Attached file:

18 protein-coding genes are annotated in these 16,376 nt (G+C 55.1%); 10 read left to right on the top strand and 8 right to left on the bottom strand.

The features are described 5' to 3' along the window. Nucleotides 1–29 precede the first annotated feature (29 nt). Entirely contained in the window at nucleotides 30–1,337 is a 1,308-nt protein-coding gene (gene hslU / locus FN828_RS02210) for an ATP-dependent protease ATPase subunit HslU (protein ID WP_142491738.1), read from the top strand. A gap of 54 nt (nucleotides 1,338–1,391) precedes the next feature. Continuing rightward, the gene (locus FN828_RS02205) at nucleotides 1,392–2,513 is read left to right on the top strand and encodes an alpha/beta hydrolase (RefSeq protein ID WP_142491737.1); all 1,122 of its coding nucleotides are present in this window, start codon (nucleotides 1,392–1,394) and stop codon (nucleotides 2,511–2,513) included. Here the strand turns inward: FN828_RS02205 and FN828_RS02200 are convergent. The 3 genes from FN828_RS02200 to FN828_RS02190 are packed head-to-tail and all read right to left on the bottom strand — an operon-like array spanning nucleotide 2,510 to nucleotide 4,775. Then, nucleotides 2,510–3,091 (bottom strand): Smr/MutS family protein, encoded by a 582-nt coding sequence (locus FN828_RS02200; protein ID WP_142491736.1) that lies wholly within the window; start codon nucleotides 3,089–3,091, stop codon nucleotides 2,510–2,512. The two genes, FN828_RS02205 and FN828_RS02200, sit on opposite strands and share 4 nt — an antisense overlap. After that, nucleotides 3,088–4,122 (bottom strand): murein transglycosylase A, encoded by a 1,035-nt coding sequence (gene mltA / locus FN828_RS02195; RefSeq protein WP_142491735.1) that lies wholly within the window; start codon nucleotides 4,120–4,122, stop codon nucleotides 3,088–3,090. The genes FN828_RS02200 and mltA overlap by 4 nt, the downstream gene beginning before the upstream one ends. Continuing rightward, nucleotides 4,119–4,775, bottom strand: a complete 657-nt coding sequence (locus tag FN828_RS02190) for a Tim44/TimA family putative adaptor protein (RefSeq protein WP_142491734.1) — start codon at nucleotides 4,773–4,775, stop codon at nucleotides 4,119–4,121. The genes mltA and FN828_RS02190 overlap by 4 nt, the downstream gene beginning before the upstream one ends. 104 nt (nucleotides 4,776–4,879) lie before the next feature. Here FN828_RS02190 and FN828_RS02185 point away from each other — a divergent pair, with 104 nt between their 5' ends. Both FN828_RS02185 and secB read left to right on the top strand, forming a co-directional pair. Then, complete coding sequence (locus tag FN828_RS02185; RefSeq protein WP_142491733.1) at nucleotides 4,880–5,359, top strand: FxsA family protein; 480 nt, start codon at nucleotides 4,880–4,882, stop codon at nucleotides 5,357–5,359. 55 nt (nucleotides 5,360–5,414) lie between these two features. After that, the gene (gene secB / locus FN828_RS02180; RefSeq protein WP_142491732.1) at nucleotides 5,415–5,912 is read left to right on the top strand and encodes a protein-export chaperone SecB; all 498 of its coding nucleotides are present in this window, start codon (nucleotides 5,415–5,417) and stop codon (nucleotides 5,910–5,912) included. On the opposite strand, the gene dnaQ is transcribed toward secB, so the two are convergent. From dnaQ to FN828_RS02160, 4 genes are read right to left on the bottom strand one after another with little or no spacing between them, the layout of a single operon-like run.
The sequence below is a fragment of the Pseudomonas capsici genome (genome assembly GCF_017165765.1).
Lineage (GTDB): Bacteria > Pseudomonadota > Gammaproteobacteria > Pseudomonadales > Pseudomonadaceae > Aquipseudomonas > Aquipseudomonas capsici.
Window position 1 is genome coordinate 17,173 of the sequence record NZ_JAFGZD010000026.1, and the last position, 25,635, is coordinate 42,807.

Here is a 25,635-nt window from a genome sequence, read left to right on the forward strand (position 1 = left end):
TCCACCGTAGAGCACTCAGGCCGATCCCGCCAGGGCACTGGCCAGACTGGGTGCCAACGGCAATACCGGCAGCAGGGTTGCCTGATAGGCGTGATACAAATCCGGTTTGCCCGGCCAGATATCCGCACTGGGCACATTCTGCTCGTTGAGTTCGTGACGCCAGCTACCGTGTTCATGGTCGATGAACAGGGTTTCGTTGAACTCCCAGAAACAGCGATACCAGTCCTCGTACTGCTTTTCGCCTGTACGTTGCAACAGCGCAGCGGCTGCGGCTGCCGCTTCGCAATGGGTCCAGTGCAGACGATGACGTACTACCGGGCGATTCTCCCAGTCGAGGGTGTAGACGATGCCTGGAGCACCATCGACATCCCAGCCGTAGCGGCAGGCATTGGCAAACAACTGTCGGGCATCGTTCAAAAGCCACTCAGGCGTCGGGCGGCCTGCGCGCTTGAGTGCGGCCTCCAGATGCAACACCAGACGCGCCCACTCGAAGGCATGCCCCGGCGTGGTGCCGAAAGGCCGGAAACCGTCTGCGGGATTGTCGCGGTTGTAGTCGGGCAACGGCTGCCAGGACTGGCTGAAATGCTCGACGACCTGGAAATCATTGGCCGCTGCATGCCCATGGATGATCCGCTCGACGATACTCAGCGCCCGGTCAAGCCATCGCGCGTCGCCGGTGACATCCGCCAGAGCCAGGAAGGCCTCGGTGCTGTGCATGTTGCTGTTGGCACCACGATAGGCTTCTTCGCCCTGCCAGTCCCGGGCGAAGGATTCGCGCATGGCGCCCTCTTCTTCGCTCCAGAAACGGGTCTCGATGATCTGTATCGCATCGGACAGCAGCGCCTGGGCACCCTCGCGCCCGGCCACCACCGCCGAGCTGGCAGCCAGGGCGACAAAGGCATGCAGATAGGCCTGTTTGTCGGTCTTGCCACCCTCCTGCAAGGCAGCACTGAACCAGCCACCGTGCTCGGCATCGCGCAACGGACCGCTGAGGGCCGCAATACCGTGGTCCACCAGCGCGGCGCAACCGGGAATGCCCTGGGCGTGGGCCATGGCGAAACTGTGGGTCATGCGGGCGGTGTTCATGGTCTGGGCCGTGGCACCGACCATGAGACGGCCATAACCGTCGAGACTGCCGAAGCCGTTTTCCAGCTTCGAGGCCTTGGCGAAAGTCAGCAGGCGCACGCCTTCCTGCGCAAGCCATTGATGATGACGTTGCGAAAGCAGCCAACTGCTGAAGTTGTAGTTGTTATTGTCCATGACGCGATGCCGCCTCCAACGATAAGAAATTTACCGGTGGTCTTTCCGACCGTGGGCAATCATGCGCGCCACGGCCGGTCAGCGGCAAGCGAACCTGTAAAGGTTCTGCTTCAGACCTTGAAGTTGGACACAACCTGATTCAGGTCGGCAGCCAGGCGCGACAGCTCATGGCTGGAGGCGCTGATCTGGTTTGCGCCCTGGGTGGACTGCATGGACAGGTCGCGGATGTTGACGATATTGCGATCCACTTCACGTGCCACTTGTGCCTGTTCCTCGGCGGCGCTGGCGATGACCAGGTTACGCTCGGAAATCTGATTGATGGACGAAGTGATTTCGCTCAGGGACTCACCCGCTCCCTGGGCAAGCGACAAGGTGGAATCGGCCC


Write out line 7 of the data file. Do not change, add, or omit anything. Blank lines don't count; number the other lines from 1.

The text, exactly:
TCCACCGTAGAGCACTCAGGCCGATCCCGCCAGGGCACTGGCCAGACTGGGTGCCAACGGCAATACCGGCAGCAGGGTTGCCTGATAGGCGTGATACAAATCCGGTTTGCCCGGCCAGATATCCGCACTGGGCACATTCTGCTCGTTGAGTTCGTGACGCCAGCTACCGTGTTCATGGTCGATGAACAGGGTTTCGTTGAACTCCCAGAAACAGCGATACCAGTCCTCGTACTGCTTTTCGCCTGTACGTTGCAACAGCGCAGCGGCTGCGGCTGCCGCTTCGCAATGGGTCCAGTGCAGACGATGACGTACTACCGGGCGATTCTCCCAGTCGAGGGTGTAGACGATGCCTGGAGCACCATCGACATCCCAGCCGTAGCGGCAGGCATTGGCAAACAACTGTCGGGCATCGTTCAAAAGCCACTCAGGCGTCGGGCGGCCTGCGCGCTTGAGTGCGGCCTCCAGATGCAACACCAGACGCGCCCACTCGAAGGCATGCCCCGGCGTGGTGCCGAAAGGCCGGAAACCGTCTGCGGGATTGTCGCGGTTGTAGTCGGGCAACGGCTGCCAGGACTGGCTGAAATGCTCGACGACCTGGAAATCATTGGCCGCTGCATGCCCATGGATGATCCGCTCGACGATACTCAGCGCCCGGTCAAGCCATCGCGCGTCGCCGGTGACATCCGCCAGAGCCAGGAAGGCCTCGGTGCTGTGCATGTTGCTGTTGGCACCACGATAGGCTTCTTCGCCCTGCCAGTCCCGGGCGAAGGATTCGCGCATGGCGCCCTCTTCTTCGCTCCAGAAACGGGTCTCGATGATCTGTATCGCATCGGACAGCAGCGCCTGGGCACCCTCGCGCCCGGCCACCACCGCCGAGCTGGCAGCCAGGGCGACAAAGGCATGCAGATAGGCCTGTTTGTCGGTCTTGCCACCCTCCTGCAAGGCAGCACTGAACCAGCCACCGTGCTCGGCATCGCGCAACGGACCGCTGAGGGCCGCAATACCGTGGTCCACCAGCGCGGCGCAACCGGGAATGCCCTGGGCGTGGGCCATGGCGAAACTGTGGGTCATGCGGGCGGTGTTCATGGTCTGGGCCGTGGCACCGACCATGAGACGGCCATAACCGTCGAGACTGCCGAAGCCGTTTTCCAGCTTCGAGGCCTTGGCGAAAGTCAGCAGGCGCACGCCTTCCTGCGCAAGCCATTGATGATGACGTTGCGAAAGCAGCCAACTGCTGAAGTTGTAGTTGTTATTGTCCATGACGCGATGCCGCCTCCAACGATAAGAAATTTACCGGTGGTCTTTCCGACCGTGGGCAATCATGCGCGCCACGGCCGGTCAGCGGCAAGCGAACCTGTAAAGGTTCTGCTTCAGACCTTGAAGTTGGACACAACCTGATTCAGGTCGGCAGCCAGGCGCGACAGCTCATGGCTGGAGGCGCTGATCTGGTTTGCGCCCTGGGTGGACTGCATGGACAGGTCGCGGATGTTGACGATATTGCGATCCACTTCACGTGCCACTTGTGCCTGTTCCTCGGCGGCGCTGGCGATGACCAGGTTACGCTCGGAAATCTGATTGATGGACGAAGTGATTTCGCTCAGGGACTCACCCGCTCCCTGGGCAAGCGACAAGGTGGAATCGGCCC